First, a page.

Enfilade

Exhibition | Classic Beauties

Posted in exhibitions by internjmb on February 3, 2018

Looking ahead to the summer, from the Hermitage Amsterdam:

Classic Beauties: Artists, Italy, and the Aesthetic Ideals of the 18th Century
Hermitage Amsterdam, 16 June 2018 — 13 January 2019

Antonio Canova, The Three Graces, 1813–16.

The human body has fascinated artist throughout centuries. In the mid-eighteenth century this topic in art was been given a new lease on life due to spectacular archaeological discoveries in Italy. Artists like Canova, Thorvaldsen, Mengs, Kauffmann, and Batoni pursue ultimate perfection: even more perfect then the (aesthetic) ideal of the Greeks and the Romans. Many artists and elite youths set off for Italy, to see the sources of inspiration themselves. In the exhibition the visitor makes a grand tour along the finest examples of neoclassical art from the Hermitage. The exhibition Classic Beauties will offer a delightful journey through European Neoclassicism, including the unrivalled Canova collection with The Three Graces.

More information is available here»

The catalogue is published by W Books:

Thera Coppens and Arnon Grunberg, eds., Classic Beauties: Artists, Italy, and the Aesthetic Ideals of the 18th Century (Zwolle: W Books, 2018), 224 pages, ISBN: 978-9078653745, 30€.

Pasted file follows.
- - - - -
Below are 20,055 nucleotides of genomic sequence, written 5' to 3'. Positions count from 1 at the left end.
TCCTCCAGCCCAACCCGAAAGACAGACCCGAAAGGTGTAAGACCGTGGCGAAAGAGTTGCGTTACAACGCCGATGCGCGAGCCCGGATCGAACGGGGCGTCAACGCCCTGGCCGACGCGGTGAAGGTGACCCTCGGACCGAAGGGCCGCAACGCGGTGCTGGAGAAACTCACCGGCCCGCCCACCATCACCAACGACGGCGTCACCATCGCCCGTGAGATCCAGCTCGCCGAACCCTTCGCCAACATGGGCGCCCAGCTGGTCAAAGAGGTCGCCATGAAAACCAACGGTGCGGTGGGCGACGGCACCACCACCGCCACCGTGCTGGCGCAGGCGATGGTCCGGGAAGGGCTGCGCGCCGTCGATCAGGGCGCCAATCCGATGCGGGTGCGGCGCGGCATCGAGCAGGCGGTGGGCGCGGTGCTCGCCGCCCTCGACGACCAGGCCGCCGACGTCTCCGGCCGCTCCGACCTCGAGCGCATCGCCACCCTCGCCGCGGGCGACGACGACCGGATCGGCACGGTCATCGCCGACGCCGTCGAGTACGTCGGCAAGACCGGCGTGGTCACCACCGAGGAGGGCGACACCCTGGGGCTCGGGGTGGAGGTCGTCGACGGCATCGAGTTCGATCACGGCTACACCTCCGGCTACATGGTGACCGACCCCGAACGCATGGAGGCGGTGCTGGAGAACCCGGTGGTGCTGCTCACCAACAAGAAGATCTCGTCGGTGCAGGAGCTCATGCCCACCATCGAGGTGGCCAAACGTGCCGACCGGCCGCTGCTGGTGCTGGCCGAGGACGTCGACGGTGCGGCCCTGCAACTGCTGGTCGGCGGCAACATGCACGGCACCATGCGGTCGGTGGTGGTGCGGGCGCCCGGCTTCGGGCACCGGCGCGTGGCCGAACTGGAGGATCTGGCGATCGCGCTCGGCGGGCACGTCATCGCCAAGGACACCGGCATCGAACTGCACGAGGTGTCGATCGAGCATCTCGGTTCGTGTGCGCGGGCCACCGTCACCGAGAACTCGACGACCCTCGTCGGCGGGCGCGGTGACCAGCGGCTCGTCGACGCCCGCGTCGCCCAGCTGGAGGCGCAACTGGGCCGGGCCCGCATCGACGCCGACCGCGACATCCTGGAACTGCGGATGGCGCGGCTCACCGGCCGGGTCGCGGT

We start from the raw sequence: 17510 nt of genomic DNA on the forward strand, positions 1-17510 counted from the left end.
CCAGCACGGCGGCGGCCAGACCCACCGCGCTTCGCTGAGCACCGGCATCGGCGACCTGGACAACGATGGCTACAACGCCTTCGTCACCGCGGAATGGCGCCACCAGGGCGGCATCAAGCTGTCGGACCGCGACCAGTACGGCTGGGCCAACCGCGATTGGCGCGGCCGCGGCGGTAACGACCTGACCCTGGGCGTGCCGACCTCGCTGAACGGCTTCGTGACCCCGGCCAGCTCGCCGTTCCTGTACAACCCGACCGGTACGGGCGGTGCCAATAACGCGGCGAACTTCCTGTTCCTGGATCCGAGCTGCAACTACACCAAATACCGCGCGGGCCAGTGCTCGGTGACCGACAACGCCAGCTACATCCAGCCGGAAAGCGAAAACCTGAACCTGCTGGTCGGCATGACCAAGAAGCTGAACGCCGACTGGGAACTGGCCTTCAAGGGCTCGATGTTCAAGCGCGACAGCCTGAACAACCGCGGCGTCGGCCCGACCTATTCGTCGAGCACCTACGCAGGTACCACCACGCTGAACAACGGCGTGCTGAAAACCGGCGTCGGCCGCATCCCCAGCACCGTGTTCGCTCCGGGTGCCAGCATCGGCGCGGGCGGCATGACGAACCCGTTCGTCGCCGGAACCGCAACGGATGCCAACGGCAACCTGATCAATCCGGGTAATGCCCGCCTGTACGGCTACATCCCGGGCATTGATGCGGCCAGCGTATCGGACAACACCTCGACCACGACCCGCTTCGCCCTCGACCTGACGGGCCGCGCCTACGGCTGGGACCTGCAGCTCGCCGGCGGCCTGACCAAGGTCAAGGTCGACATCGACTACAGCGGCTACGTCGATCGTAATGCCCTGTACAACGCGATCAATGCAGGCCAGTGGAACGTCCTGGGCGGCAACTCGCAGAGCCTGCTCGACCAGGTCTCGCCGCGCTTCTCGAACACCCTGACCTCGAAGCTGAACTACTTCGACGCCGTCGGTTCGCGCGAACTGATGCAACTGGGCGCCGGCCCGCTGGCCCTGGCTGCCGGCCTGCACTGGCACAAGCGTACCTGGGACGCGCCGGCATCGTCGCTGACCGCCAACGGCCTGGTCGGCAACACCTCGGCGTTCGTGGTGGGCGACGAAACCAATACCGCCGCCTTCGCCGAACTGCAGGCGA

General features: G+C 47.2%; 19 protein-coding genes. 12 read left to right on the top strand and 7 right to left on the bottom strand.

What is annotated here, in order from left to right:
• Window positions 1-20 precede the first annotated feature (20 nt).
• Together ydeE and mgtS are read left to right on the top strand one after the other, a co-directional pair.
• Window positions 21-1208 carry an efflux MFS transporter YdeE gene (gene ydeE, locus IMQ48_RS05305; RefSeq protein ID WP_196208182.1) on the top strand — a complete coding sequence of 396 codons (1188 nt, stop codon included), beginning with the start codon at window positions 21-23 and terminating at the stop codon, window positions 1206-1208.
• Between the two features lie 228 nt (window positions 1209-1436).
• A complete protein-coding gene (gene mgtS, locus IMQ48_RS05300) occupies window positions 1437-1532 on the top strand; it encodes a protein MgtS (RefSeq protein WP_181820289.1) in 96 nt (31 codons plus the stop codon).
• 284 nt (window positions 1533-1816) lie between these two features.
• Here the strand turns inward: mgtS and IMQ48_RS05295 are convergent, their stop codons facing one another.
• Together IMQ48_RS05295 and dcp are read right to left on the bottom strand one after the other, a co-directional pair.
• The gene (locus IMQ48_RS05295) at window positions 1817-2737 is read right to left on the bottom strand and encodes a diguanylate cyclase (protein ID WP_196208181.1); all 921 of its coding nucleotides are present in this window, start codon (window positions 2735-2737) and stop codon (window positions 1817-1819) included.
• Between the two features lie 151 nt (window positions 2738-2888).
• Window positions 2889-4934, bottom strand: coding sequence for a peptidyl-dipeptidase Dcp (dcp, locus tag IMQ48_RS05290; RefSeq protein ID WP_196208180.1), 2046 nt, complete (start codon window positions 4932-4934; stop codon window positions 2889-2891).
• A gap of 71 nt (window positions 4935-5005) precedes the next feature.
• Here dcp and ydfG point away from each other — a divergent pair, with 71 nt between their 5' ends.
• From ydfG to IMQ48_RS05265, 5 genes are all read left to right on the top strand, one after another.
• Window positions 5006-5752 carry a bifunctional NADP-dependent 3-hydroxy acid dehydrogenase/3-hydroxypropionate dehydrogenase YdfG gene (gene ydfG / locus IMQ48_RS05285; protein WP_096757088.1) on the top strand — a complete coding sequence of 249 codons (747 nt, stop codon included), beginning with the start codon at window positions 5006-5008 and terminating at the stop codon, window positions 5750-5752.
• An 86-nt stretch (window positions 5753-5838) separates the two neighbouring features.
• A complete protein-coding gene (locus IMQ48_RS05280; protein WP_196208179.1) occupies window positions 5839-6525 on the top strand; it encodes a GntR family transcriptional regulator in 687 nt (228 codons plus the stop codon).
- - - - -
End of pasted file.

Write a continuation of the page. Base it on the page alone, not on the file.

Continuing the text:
Around the middle of the eighteenth century, Europe was enthralled by the archaeological excavations then taking place in Italy. Artists and young aristocrats from across the continent travelled there to see the country’s classical Roman and trendsetting contemporary art for themselves. The Grand Tour often lasted many months. Among those who made it were Goethe and the ‘Count and Countess of the North’ (the later Russian Tsar Paul I and his wife). In Rome, they met renowned artists like Pompeo Batoni, Anton Raphael Mengs, Hubert Robert, Angelica Kauffmann, and—most famous of all—Antonio Canova. In short, all the great names of eighteenth-century Neoclassicism. Classic Beauties allows readers to share the adventures of the Grand Tourists and meet the leading Neoclassical artists of the day. Their accounts and the book’s many illustrations—both of works of art and of contemporary tourist attractions—paint a vivid picture of a period in which the quest for classical beauty and the ideal nude was at the forefront of people’s minds.

Note (added 18 June 2018) — The posting was updated to include catalogue information.

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